As a follow-up to American Bloomsbury, and in an effort to continue to build on knowledge of life in New England for women in the 19th century, I’ve started reading Mr. Emerson’s Wife by Amy Belding Brown, at the advice of a friend (good advice!). This is a beautifully written book that attempts to fill in the gaps with plausible scenarios regarding the complicated marriage and relationship between Lydia Jackson (aka Lidian Emerson), Ralph Waldo Emerson, and Henry David Thoreau. It reads in the first person like a historical novel and I’m enjoying the ride very much.
I’m finding that this reading is having a pragmatic effect on my work as a public speaker in the Catholic church. I’ve been asked (along with my partner) to give a half day retreat musing on the topic, “What defines beauty in the eyes of God for women?” and I am reading a couple of books for research purposes to prepare my portion of the talk we will give. One of those books is called The Authentic Catholic Woman by Genevieve Kineke (if you want to see more details about this branch of my reading, I invite you to visit my spiritual blog at www.susanbailey.org/blog), and as I read, my immersion in the 19th century and the plight of women came flooding into my mind. Oftentimes I am at personal odds with feminists of today because I think we have gotten off message. It seems like it’s only about power, often at the expense of our unique identity as women. Louisa’s efforts with women’s suffrage reminded me of why I still do want to be active in promoting the dignity and rights of women (especially in educating my own daughter) but I would like to avoid the political nature of groups like NOW.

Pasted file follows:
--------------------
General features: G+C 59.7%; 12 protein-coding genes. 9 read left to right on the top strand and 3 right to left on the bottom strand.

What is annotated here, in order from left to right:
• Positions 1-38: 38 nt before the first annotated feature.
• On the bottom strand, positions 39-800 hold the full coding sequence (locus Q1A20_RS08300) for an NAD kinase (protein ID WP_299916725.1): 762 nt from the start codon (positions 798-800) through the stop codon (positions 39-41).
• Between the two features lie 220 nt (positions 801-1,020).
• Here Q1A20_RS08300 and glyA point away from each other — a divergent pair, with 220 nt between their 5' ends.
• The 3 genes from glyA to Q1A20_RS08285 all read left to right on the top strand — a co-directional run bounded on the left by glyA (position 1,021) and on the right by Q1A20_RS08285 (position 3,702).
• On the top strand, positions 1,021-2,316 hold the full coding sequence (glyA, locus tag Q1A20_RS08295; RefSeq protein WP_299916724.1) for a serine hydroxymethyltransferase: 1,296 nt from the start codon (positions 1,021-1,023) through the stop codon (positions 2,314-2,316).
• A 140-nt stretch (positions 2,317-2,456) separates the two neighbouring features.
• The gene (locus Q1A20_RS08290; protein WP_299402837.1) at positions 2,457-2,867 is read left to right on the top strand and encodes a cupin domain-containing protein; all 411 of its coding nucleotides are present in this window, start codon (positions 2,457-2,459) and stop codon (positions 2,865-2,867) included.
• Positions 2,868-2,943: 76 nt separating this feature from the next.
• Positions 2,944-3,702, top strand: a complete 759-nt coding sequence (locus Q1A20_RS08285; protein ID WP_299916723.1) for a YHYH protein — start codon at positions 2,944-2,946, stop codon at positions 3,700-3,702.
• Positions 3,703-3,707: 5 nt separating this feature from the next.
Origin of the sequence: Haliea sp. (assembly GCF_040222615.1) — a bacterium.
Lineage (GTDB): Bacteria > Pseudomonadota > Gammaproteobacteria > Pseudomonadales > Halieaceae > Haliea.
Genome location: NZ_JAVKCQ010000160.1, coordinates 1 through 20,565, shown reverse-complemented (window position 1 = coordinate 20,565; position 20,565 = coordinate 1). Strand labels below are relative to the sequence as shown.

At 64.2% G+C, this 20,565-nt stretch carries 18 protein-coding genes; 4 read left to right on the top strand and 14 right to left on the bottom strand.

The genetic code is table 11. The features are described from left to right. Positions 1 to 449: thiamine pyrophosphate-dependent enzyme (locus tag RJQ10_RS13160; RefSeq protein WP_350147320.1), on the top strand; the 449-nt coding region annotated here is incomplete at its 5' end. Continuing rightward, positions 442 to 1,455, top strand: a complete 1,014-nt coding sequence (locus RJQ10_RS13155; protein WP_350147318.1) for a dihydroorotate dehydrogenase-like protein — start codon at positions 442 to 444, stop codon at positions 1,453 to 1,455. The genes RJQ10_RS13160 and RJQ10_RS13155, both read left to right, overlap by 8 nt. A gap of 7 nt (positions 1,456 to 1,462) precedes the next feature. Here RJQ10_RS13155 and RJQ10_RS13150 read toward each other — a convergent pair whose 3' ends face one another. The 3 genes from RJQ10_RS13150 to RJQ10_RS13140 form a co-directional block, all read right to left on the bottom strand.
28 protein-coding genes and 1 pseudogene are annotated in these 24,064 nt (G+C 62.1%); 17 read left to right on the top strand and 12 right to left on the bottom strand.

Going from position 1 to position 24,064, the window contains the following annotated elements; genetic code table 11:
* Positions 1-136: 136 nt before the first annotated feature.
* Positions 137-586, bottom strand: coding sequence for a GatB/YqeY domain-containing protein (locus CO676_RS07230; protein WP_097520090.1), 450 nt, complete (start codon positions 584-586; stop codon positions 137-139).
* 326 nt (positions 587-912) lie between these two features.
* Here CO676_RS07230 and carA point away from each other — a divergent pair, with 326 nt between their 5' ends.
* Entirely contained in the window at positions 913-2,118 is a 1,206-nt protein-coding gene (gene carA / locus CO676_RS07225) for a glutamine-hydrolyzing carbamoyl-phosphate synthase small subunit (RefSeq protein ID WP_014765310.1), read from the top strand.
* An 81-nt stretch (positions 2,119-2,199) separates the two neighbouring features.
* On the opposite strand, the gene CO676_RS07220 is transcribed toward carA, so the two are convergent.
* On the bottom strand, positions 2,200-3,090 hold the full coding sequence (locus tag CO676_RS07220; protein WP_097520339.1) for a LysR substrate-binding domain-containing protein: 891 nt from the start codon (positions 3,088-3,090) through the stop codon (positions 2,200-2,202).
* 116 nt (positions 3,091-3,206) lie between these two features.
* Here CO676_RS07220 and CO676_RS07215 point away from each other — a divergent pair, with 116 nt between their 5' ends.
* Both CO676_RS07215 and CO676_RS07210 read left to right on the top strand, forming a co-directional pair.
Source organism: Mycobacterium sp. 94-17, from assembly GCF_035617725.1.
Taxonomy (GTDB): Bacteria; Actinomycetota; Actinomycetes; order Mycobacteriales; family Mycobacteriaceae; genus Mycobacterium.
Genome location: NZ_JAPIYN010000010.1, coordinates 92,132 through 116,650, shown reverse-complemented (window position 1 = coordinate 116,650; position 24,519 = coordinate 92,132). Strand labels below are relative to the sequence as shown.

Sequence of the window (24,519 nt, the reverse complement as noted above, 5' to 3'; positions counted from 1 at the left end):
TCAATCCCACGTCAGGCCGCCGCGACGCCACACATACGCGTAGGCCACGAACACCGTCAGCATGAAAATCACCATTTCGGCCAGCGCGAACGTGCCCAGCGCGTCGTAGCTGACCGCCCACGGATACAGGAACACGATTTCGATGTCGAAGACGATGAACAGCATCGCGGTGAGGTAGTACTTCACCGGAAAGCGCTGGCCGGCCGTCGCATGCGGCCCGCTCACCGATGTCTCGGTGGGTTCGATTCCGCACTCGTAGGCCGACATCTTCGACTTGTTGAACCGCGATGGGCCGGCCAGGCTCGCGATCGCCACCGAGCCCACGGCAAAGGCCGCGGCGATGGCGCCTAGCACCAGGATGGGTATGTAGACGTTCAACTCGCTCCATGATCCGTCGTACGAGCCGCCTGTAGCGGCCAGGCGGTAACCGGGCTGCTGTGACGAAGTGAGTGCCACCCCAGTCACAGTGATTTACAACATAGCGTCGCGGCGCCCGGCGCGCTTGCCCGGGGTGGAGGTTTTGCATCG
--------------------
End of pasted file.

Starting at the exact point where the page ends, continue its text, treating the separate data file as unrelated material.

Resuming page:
It’s so wonderful to see the connections, and the value, of studying our history. For one thing, it reminds me that it was not long ago (in fact in my own generation) that women did not enjoy the freedoms they enjoy today. We’ve come a long way! But there is a lifetime of history to undo and much work still needs to be done. The spiritual reading I’m doing points out how the world’s view of men and women is badly distorted, and people have taken great advantage of that in many ways.
I look forward to my research for this half day retreat, especially since it brings in the reading I’m doing for this blog.
Oh and by the way? The woman that hired us is a big Louisa fan! God is good. :-)
So far in Mr. Emerson’s Wife, Waldo has just purposed to Lidian, ironically through a letter. How perfect! As you may know, Emerson’s first wife, Ellen Tucker, was his true love and there would be no one to replace her. Lidian strikes me as more of a companion, a functional wife, rather than the true love that was Ellen. According to Brown, Lidian was very reluctant to get married and understood very well the sacrifices women had to make to become wives (in essence, giving up their own individual lives). She was 30 and did not want to marry. Waldo proved to be very persuasive.
I feel the pangs inside as I read this, knowing that their marriage turned out to be far less than she had hoped it would be. But I look forward to getting deeper into this story.
Stay tuned . . . :-)